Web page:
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Interviews > John Strobel (Cronenberg: Escape From New York)
How did you get cast as Cronenberg in Escape From New York?
I was friends with his casting director.
I already had worked for Carpenter on The Fog. Originally I was a dead
body that fell on top of Jamie Lee (Curtis), not a bad job. I also played the
"Grocery Clerk" in the opening credits. When we were shooting the scene at the
"Canyon Country Store" up Laurel Canyon the police came by and shooting had to
wrap up quickly as no permits were pulled for this. Always surprised that I got
credit in the film as this was off record to some degree. Debra Hill (Producer)
and John knew they were sneaking this bit of shooting which made it more fun
really. They told the police that it was a student film as I recall.
How did you
prepare for the role and how was the experience filming your scenes such as the
one with Plissken choking Bob Hauk (Lee
Van Cleef) for instance?
We did run through/rehearse the scene with Kurt and Lee. We actually did one run
through with all of us doing a fey act. While very much not politically correct
it was pretty funny at the time, especially considering it was Lee and
Kurt. Also ran lines with Lee for another scene we did, he was very gracious and
giving in doing so.
How was the
experience working with the cast and crew and what went on behind the scenes?
The interesting thing about EFNY
is where it sits in the careers of the actors (not me, the stars). For Kurt this
was really his first go at an action hero type character. He was extremely
focused and took the entire process very seriously and I think it shows in the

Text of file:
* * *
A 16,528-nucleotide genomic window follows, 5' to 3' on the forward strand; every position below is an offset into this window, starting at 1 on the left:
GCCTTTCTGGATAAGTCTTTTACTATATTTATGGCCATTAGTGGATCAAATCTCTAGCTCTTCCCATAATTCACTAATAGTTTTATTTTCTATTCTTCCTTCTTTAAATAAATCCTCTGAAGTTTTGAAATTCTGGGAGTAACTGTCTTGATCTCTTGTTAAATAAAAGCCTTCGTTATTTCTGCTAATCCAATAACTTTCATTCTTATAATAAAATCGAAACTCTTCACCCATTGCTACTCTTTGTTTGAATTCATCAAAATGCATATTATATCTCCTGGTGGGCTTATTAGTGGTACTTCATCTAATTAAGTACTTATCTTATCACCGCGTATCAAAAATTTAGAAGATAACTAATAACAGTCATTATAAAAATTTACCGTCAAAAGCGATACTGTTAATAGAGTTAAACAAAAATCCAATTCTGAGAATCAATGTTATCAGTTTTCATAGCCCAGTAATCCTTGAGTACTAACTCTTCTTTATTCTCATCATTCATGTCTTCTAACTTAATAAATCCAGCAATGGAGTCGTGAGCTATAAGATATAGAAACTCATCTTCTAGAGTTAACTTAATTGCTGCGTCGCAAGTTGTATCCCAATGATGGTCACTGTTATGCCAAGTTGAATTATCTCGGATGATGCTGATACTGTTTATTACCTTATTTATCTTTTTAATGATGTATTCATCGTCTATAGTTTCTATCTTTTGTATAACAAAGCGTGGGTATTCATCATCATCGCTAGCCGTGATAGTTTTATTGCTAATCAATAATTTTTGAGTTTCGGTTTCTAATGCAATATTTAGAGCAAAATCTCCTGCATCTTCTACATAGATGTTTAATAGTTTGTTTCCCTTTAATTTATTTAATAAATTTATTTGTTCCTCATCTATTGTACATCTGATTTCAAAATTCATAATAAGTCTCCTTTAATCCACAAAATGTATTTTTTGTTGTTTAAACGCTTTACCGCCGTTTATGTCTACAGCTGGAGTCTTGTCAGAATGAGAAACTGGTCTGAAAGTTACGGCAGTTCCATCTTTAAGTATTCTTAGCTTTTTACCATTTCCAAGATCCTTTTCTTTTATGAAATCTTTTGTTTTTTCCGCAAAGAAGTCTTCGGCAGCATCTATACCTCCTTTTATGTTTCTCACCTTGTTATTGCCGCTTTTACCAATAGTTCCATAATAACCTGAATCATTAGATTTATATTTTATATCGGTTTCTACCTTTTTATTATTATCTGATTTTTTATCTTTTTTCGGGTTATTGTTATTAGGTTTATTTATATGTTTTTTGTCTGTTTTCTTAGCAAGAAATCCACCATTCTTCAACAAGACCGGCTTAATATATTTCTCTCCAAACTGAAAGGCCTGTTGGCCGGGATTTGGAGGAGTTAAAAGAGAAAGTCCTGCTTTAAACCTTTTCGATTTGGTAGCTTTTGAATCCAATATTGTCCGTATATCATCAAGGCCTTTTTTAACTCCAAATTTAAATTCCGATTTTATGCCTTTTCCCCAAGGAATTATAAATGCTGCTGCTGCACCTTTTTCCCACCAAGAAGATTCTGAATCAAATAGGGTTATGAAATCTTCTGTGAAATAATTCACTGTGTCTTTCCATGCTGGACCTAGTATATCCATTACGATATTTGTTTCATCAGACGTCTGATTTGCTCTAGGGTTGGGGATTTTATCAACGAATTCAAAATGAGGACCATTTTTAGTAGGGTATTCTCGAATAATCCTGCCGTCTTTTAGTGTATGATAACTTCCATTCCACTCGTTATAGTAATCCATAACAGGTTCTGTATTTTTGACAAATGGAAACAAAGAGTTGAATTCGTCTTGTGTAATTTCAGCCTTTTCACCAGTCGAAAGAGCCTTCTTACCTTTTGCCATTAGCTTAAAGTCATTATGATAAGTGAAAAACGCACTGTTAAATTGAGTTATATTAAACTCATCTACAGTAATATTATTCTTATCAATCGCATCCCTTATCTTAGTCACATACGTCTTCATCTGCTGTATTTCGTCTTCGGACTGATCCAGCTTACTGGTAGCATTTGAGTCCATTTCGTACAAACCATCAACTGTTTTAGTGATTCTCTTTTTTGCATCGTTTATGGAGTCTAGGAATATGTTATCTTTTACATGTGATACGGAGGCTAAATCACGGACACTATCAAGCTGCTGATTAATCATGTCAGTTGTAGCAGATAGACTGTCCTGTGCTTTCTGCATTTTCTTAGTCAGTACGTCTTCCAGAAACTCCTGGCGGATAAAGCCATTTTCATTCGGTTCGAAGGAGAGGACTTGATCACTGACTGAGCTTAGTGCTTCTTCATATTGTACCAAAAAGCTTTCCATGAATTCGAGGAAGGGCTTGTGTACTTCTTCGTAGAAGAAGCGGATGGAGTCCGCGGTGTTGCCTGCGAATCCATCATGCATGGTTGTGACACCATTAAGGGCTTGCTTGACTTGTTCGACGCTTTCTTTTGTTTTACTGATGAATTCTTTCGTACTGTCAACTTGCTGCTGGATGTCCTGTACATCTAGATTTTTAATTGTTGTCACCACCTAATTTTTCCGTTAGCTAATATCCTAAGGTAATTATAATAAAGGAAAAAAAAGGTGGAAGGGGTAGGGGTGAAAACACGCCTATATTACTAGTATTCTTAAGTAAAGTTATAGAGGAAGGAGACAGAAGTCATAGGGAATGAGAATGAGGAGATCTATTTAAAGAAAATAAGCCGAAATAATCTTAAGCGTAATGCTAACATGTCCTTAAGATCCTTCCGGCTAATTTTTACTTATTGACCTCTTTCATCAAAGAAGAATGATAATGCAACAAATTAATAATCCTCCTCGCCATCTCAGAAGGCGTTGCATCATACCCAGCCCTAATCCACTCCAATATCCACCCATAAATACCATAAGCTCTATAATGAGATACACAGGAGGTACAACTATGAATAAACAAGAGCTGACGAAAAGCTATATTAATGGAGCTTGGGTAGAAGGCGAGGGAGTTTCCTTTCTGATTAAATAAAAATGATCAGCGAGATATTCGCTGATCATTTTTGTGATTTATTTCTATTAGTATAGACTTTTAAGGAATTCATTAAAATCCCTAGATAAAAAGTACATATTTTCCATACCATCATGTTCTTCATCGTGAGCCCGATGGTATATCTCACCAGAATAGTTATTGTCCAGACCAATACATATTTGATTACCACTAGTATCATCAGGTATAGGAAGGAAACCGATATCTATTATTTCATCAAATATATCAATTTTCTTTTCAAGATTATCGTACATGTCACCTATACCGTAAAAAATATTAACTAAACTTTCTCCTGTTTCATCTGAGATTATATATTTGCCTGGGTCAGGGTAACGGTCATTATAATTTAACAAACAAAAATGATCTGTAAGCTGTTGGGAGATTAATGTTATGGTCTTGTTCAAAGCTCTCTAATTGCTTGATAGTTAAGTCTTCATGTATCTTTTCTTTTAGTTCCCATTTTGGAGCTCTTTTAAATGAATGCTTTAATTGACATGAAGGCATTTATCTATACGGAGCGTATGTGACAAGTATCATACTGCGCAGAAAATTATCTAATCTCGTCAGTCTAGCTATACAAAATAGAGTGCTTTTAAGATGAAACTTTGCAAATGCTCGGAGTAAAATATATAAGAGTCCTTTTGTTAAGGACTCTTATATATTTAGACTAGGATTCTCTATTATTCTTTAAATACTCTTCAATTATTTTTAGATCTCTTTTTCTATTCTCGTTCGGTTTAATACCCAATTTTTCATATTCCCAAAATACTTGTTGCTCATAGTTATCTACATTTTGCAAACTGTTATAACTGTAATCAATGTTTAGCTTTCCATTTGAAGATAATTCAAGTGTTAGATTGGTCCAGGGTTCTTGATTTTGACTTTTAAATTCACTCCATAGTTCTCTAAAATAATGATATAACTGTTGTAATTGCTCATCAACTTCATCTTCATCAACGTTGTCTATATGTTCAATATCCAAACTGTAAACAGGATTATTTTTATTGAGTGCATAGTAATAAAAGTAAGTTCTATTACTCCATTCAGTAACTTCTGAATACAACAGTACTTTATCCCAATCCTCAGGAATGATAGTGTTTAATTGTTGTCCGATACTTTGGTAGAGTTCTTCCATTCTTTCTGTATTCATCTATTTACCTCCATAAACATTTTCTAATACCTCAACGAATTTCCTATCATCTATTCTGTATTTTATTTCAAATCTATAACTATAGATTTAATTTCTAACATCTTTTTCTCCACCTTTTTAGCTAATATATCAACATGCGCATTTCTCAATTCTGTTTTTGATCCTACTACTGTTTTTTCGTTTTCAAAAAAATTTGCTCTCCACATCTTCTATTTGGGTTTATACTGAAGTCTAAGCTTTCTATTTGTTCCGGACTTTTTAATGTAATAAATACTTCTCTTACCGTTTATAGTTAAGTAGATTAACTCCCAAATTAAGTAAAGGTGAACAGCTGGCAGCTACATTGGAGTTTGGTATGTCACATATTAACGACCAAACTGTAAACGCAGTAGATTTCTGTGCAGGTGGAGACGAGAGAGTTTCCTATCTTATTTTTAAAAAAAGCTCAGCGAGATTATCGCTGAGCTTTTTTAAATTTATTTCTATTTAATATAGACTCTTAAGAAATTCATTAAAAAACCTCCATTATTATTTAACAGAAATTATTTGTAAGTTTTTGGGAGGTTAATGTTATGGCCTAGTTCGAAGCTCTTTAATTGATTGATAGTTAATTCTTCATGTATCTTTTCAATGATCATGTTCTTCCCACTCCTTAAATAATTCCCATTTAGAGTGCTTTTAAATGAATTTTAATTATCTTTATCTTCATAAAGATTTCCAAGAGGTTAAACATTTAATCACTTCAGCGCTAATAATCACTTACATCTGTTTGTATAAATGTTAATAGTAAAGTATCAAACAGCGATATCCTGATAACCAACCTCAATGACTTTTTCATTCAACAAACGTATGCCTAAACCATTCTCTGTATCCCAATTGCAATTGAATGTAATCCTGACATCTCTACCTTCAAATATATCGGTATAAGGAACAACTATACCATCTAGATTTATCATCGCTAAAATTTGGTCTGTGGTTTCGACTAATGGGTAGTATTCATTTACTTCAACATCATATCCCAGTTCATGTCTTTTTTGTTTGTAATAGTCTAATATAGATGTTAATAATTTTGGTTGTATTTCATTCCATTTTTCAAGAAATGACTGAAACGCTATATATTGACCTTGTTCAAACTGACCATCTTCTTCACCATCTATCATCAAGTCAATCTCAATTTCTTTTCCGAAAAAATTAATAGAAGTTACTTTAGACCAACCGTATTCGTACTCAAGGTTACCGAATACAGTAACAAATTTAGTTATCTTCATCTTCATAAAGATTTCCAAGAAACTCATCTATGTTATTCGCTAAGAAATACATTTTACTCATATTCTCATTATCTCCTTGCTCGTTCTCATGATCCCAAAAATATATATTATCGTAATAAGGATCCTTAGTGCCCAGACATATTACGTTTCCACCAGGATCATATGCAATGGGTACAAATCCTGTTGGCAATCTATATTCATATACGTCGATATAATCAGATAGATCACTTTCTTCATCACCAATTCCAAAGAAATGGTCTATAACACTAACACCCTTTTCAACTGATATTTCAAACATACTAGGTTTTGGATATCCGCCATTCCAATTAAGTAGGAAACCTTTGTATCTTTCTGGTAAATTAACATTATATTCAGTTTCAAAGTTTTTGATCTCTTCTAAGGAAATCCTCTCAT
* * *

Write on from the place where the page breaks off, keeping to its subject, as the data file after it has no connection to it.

quality of his performance. I loved working with Lee. I was a huge fan of his
work in westerns, especially of the spaghetti variety. On screen his look was
terrifying! In life he was the kindest and gentlest guy you could imagine.
Carpenter did not
do a lot of takes in general was my impression. He used his storyboards
extensively and shot what he needed. I do know that he sometimes had to shoot
inserts after primary shooting was completed, stuff like the face of a clock or
a hand. Little snips that he needed in editing. Also Carpenter used Matte
shots a couple of times if I remember correctly which are fascinating. Even then
pretty much a dead art. He also loved fade to black and extended pans (see Halloween)
to extend his shots and shift locations which was pretty cool and I got to see a
couple of those set up and executed.
His ability to shoot on a bridge outside of St. Louis and then shift to the
Sepulveda Damn in LA was pretty neat.
It was the late 70's, early 80's what
do you think went on?
What's your favorite
memory or memories of working on the movie?
Really meeting and working with Lee
Van Cleef. Also meeting some of the other actors involved. Ernest Borgnine
(Cabbie) was amazing (his portrayal of Marty was off the charts great, as
was most everything he ever did) but the high point for me was meeting Isaac
Hayes (The Duke). This was the man who wrote the theme music to Shaft,
amazing talent and a very large presence.
Is it true that
you were responsible for the EFNY t-shirts sent to the cast and crew
after the movie was made? If so, how come you chose to make them and how were
they thought up and made?